New technology developed by the Department of Homeland Security (DHS) and NASA was recently used to save the lives of four men buried under rubble in Nepal. Called FINDER (Finding Individuals for Disaster and Emergency Response), prototypes were brought to the country after last month's devastating earthquake, and were able to detect the heartbeats of the trapped men underneath collapsed structures.
The rescues represent the first time the FINDER technology was used to save lives after a disaster. First developed in 2013, the tech, using microwave-radar, can detect human heartbeats beneath 30 feet of rubble, behind 20 feet of concrete, and up to 100 feet of open space. Devices have since been updated to provide search-and-rescue teams with the locations of trapped victims within 5 feet.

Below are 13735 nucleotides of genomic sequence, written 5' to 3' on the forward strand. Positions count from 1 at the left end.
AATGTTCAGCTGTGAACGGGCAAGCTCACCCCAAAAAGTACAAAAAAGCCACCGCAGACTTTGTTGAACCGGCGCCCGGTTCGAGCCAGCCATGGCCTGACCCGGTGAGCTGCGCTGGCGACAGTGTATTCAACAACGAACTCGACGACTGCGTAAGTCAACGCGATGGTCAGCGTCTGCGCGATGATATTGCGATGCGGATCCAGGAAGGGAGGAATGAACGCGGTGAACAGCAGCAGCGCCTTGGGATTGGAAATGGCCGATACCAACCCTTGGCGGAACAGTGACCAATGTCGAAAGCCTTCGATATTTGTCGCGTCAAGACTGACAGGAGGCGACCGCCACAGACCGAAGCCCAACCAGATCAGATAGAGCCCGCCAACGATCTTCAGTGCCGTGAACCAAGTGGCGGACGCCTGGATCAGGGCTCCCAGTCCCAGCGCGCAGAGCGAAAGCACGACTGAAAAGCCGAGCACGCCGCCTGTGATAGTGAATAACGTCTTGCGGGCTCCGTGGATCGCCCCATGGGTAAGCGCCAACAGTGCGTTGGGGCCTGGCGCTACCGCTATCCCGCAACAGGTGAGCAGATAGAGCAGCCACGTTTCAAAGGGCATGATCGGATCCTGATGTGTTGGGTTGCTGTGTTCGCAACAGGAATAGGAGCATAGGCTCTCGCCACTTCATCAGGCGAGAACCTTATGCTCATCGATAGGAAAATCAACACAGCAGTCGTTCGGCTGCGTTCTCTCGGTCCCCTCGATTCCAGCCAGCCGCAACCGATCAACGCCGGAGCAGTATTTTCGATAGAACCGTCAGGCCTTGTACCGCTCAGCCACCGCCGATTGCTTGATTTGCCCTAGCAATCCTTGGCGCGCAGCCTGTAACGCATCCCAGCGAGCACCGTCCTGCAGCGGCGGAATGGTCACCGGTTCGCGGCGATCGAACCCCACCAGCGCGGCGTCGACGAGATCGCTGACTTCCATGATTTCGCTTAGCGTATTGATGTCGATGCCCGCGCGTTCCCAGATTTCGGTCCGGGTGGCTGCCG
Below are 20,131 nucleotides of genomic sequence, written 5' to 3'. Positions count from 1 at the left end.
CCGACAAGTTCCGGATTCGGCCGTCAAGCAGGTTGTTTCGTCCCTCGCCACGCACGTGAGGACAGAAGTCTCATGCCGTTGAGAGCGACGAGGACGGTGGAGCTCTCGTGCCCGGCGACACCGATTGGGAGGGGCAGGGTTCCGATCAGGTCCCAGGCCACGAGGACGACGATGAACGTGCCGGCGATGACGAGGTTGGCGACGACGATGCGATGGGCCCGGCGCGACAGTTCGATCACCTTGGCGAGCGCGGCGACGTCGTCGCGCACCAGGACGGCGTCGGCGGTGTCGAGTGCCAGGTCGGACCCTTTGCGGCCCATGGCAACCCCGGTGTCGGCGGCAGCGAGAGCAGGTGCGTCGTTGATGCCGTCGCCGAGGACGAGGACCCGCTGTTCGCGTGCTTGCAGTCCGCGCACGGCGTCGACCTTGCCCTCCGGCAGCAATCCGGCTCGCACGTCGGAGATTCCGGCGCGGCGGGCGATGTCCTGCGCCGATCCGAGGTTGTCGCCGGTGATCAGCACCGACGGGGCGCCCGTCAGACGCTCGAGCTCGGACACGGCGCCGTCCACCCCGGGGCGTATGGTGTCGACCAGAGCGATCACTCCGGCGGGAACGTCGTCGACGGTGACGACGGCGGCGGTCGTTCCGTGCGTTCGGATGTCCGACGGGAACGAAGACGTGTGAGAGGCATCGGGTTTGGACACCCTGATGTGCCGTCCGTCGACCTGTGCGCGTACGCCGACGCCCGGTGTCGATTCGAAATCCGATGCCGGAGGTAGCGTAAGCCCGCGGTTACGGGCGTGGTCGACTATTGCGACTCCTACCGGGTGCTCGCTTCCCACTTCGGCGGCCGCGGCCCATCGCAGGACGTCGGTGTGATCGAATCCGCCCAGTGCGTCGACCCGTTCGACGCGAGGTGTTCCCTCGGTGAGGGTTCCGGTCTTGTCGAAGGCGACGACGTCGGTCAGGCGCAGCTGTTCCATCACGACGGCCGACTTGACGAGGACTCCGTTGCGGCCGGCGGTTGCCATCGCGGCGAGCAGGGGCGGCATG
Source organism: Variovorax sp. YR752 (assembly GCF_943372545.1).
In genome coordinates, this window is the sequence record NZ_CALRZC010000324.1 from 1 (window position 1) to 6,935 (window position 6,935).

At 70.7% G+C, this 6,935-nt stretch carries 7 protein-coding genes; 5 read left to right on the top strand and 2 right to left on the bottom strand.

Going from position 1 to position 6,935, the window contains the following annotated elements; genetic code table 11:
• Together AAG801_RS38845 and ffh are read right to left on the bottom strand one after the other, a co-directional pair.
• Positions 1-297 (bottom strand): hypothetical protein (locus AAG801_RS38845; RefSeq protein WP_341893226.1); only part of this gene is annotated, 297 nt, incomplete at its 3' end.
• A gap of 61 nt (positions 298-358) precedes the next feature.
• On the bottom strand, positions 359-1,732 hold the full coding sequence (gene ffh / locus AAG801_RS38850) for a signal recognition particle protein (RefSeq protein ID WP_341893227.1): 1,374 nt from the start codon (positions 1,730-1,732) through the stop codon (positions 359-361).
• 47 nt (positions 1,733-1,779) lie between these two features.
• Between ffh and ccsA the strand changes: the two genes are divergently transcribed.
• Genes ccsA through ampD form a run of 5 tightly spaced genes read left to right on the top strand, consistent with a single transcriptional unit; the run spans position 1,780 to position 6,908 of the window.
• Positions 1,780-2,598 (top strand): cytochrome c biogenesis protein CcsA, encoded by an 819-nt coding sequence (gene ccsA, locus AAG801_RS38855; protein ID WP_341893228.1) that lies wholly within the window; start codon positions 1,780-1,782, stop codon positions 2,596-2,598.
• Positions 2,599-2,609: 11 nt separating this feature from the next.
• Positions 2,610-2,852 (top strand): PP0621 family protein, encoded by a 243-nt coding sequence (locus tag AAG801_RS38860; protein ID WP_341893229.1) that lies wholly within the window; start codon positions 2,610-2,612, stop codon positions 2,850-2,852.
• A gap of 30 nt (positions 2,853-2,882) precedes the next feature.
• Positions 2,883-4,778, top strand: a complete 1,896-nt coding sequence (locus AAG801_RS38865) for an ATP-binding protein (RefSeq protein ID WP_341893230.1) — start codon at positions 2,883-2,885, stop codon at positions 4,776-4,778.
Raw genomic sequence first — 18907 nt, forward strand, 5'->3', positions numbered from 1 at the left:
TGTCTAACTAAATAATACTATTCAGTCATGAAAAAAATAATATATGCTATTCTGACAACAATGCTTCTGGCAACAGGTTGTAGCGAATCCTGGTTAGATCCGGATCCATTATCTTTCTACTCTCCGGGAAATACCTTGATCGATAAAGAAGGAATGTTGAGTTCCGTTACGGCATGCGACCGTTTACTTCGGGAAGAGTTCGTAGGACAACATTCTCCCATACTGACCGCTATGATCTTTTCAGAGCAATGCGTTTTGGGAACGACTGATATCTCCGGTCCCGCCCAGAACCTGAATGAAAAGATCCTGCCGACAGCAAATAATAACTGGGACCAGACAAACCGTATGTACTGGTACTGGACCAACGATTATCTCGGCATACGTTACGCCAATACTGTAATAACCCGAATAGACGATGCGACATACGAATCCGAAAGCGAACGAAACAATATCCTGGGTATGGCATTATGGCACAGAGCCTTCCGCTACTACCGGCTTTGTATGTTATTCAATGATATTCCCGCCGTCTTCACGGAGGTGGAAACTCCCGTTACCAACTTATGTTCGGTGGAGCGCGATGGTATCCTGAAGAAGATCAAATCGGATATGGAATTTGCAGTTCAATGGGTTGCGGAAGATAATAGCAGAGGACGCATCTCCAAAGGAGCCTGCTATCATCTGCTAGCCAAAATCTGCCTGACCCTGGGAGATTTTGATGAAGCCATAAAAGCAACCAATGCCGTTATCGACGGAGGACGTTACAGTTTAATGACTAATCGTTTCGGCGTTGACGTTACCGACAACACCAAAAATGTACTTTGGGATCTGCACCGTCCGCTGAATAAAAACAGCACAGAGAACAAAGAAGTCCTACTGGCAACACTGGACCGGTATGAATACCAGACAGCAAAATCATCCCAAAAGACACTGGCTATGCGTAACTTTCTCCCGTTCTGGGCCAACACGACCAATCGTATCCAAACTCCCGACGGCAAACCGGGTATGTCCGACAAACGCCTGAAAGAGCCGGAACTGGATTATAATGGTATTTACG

"The true test of any technology is how well it works in real life."
"The true test of any technology is how well it works in a real-life operational setting," said DHS under secretary Reginald Brothers in a statement. "Of course, no one wants disasters to occur, but tools like this are designed to help when our worst nightmares do happen."
Nepal has struggled to cope with the devastation caused by the earthquake that hit on April 25th, with the death toll of 7,500 people only rising. With scant government aide, communities have largely been left to fend for themselves in the weeks since the disaster. Fortunately, it looks like serious efforts are being made to save lives as the country tries to rebuild.